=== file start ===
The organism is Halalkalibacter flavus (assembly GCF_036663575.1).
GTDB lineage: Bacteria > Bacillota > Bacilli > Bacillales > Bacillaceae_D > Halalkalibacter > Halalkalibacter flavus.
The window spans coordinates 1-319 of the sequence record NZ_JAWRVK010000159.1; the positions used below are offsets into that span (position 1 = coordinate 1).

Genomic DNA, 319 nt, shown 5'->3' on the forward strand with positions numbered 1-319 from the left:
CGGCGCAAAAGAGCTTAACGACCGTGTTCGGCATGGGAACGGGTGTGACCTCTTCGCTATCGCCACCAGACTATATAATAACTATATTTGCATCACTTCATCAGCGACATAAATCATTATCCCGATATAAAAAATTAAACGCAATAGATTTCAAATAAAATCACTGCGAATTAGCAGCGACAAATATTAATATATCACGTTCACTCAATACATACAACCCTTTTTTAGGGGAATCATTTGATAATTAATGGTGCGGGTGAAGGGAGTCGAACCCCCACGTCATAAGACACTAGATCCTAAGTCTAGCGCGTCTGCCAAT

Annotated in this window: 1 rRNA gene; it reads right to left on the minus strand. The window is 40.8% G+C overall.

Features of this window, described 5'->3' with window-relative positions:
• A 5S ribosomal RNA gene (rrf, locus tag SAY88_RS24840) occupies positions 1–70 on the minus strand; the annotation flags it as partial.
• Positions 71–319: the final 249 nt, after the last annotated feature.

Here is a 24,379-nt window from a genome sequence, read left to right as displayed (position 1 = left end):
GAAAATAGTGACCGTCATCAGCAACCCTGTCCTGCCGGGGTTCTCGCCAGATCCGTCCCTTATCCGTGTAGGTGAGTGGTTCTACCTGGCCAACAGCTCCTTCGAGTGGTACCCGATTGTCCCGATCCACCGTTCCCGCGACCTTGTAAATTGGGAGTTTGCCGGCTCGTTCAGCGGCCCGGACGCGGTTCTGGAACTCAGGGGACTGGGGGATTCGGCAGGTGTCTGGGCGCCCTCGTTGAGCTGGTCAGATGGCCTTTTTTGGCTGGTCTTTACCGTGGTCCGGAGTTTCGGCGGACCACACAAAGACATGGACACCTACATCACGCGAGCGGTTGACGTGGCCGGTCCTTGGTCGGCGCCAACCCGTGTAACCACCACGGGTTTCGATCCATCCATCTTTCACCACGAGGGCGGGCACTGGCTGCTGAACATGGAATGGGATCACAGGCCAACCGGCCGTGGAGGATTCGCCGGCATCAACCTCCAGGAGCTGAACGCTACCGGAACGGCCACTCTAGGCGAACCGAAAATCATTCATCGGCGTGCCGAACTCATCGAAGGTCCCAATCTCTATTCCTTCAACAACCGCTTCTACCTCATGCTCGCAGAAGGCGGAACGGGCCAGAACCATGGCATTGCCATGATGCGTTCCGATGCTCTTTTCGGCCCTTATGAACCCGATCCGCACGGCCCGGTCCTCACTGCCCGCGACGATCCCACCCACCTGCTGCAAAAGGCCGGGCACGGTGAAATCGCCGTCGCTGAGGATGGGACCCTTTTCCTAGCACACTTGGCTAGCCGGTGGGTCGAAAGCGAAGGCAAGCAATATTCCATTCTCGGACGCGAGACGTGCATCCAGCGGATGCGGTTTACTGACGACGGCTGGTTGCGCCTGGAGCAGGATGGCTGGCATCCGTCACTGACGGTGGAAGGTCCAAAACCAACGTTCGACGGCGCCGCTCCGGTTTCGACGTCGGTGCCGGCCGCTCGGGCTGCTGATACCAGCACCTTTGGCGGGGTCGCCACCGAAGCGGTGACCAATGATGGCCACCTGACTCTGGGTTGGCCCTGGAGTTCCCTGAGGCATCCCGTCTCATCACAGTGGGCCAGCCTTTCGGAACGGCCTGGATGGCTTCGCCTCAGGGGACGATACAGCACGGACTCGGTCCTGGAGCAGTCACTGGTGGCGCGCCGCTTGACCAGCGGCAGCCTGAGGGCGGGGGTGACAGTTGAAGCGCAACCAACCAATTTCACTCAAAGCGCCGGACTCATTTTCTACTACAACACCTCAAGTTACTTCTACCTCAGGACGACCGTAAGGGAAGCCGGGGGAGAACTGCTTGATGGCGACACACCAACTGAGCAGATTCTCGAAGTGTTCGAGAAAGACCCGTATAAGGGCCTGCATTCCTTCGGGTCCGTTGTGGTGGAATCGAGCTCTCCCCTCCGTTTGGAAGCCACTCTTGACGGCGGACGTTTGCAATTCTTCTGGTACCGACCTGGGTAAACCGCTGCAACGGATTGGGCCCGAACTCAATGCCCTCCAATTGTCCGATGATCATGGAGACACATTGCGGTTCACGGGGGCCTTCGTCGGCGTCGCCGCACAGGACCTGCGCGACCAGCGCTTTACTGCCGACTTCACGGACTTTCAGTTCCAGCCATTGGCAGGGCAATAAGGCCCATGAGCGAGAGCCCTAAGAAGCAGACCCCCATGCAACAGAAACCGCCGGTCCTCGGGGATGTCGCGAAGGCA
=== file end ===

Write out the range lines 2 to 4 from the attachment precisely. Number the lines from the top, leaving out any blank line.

GTDB lineage: Bacteria > Bacillota > Bacilli > Bacillales > Bacillaceae_D > Halalkalibacter > Halalkalibacter flavus.
The window spans coordinates 1-319 of the sequence record NZ_JAWRVK010000159.1; the positions used below are offsets into that span (position 1 = coordinate 1).

Genomic DNA, 319 nt, shown 5'->3' on the forward strand with positions numbered 1-319 from the left: